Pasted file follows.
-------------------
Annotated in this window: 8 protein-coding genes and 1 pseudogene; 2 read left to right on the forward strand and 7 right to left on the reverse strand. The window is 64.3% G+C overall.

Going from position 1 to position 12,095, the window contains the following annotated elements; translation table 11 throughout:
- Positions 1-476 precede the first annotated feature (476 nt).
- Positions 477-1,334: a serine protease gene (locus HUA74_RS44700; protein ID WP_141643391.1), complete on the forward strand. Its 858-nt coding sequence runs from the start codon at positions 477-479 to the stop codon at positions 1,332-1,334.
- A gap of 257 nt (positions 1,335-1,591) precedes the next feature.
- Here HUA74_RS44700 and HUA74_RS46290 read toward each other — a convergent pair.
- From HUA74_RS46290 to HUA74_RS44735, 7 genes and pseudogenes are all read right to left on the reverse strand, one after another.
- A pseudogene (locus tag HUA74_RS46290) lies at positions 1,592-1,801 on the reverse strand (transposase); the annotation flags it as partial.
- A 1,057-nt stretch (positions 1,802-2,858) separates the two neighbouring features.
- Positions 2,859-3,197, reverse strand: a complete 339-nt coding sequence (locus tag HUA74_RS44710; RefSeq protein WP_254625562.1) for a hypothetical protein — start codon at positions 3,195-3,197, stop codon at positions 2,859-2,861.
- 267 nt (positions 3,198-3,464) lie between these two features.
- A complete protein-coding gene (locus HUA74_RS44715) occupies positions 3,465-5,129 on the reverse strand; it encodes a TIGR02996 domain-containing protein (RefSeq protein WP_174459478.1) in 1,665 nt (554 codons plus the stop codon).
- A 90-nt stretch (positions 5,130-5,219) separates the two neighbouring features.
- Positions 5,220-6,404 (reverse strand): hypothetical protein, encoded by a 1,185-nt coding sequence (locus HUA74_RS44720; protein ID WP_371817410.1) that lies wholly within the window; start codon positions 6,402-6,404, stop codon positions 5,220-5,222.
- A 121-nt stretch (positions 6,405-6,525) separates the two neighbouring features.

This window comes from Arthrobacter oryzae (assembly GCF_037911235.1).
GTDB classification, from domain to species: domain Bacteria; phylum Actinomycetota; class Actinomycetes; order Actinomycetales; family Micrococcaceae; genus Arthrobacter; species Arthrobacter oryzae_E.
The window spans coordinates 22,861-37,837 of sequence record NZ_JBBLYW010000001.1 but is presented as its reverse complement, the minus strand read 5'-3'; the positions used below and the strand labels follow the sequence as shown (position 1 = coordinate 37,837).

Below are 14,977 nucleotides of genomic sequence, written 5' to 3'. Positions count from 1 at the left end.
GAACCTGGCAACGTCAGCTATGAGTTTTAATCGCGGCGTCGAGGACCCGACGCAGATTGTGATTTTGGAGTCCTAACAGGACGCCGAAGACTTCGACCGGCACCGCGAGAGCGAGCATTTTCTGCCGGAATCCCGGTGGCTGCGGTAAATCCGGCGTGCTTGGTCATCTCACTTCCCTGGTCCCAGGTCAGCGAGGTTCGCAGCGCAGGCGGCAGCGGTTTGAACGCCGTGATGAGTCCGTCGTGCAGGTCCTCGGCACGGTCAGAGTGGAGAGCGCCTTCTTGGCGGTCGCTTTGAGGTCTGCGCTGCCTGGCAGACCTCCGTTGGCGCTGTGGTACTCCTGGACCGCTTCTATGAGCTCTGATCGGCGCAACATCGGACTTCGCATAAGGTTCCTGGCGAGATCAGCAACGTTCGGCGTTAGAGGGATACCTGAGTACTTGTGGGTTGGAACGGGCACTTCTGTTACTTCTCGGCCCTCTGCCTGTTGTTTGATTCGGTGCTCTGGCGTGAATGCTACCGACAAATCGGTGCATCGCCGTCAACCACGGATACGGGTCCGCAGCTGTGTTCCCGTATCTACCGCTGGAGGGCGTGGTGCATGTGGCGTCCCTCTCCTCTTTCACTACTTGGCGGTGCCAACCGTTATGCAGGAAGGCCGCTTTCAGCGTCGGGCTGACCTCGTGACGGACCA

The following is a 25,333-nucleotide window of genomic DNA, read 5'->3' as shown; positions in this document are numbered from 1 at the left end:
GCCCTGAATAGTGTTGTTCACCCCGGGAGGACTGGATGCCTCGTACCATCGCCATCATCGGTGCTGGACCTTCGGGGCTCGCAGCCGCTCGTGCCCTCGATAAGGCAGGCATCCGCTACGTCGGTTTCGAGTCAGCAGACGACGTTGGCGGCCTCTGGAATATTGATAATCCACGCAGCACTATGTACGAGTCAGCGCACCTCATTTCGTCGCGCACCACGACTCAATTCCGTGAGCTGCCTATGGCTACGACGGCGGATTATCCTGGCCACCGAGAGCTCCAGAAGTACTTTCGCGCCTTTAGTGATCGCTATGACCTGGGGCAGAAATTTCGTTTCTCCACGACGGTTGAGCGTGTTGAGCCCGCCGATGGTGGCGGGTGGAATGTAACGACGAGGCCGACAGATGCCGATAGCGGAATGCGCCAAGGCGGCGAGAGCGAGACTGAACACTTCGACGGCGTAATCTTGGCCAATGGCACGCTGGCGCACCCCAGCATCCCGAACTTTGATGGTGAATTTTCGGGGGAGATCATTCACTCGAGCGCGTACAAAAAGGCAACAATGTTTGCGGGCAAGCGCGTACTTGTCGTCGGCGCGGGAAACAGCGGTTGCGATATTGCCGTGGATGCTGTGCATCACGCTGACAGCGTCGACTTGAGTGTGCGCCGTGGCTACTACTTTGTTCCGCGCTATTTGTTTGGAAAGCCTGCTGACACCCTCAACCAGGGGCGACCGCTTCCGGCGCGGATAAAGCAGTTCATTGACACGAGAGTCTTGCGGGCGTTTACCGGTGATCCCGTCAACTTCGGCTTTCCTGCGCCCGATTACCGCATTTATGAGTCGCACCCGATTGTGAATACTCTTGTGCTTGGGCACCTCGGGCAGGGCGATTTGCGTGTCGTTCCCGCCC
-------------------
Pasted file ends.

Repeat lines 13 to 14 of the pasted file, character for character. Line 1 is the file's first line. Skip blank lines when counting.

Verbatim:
- A 90-nt stretch (positions 5,130-5,219) separates the two neighbouring features.
- Positions 5,220-6,404 (reverse strand): hypothetical protein, encoded by a 1,185-nt coding sequence (locus HUA74_RS44720; protein ID WP_371817410.1) that lies wholly within the window; start codon positions 6,402-6,404, stop codon positions 5,220-5,222.